Genetic Diversity Assessment in Several Barley (Hordeum vulgare L.) Cultivars Using Microsatellite Markers
In the present study, genetic diversity in seven cultivars of cultivated barley (Hordeum vulgare) populations was evaluated using 10 microsatellite markers. Genomic DNA was extracted from fresh leaves and amplification reactions were done by PCR. The amplification products were separated on 6% denaturing polyacrylamide gels containing 7M urea and visualized via silver staining method. High level of polymorphism was observed among populations. Polymorphic bands ranged from 100 to 300 bp. Altogether 65 alleles were observed among all genotypes, with an average of 9.2 alleles per locus for all loci. Polymorphic information content (PIC) ranged from 0.80 to 0.88 with an average of 0.84. ‘Sahand’ populations showed the lowest mean of gene diversity whereas the highest mean of heterozygosity observed in Rayhan populations that can prepare a powerful resource of genetic diversity for breeding programs. The genotypes were clustered using unweight pair-group method on arithmetic average by POPGEN32 software. The dendrogram discriminated all the genotypes in several groups. The results showed that SSR markers have a high ability to reveal most of the information in a single locus and can be used for genetic analysis in molecular levels determination of genetic similarity and clustering barley cultivars.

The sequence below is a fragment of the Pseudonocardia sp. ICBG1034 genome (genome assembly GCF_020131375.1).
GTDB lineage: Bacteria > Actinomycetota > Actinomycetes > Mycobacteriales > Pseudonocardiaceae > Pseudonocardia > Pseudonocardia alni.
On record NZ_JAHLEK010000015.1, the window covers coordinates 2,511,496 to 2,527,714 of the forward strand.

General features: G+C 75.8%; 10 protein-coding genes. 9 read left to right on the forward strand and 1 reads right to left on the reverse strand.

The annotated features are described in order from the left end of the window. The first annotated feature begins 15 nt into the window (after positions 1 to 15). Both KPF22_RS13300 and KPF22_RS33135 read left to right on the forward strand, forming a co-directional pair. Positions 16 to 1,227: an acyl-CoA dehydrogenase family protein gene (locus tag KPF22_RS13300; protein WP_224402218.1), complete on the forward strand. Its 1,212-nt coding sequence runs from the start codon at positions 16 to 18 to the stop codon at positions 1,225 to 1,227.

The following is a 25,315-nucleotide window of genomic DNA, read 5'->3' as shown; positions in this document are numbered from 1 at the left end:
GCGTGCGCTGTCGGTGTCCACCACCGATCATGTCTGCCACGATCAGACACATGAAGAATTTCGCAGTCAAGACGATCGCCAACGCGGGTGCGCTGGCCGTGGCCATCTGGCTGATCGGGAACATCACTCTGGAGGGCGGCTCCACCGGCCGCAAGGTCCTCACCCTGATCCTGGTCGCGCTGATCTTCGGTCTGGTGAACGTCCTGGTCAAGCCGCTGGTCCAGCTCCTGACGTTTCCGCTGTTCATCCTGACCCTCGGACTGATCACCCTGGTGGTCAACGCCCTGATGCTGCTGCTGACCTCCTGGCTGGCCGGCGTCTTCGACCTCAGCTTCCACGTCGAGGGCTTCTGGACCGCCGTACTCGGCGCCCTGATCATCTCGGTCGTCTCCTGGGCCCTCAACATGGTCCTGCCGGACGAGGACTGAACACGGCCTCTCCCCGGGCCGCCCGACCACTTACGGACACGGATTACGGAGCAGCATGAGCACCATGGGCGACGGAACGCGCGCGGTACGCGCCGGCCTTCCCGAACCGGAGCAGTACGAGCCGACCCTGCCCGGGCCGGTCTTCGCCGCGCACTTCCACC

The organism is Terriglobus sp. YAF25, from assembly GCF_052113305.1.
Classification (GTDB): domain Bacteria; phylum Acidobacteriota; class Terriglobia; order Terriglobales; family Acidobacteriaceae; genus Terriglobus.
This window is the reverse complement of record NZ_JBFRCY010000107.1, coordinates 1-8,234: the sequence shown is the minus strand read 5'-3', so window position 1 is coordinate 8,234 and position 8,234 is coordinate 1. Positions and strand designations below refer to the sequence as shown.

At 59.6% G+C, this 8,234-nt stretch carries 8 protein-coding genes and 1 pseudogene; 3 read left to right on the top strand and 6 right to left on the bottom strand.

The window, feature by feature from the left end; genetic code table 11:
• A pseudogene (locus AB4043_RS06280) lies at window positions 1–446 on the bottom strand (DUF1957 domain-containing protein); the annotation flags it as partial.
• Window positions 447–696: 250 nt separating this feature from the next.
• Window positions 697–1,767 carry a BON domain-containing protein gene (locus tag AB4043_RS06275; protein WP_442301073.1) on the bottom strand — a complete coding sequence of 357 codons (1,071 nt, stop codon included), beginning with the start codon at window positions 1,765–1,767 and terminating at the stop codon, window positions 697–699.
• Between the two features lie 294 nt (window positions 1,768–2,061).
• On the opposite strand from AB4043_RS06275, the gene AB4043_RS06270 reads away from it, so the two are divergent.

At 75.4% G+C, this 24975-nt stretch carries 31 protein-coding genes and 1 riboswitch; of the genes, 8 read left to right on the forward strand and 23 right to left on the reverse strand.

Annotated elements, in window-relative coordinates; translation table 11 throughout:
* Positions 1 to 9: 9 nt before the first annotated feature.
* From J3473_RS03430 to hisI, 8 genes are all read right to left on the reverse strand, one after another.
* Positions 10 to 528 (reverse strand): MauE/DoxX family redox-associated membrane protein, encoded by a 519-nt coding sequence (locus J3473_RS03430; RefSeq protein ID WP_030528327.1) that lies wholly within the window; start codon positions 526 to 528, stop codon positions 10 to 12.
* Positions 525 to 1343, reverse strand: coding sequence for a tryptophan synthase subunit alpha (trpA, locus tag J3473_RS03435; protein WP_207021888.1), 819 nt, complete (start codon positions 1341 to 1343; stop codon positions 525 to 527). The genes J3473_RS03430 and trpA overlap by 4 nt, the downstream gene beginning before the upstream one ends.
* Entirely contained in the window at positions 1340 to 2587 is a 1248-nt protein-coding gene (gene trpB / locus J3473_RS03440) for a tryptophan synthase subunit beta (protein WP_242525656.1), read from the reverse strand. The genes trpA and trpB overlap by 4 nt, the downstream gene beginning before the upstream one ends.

Papers published in Notulae Scientia Biologicae are Open-Access, distributed under the terms and conditions of the Creative Commons Attribution License.
© Articles by the authors; licensee SMTCT, Cluj-Napoca, Romania. The journal allows the author(s) to hold the copyright/to retain publishing rights without restriction.
Open Access Journal - the journal offers free, immediate, and unrestricted access to peer-reviewed research and scholarly work, due SMTCT supports to increase the visibility, accessibility and reputation of the researchers, regardless of geography and their budgets. Users are allowed to read, download, copy, distribute, print, search, or link to the full texts of the articles, or use them for any other lawful purpose, without asking prior permission from the publisher or the author.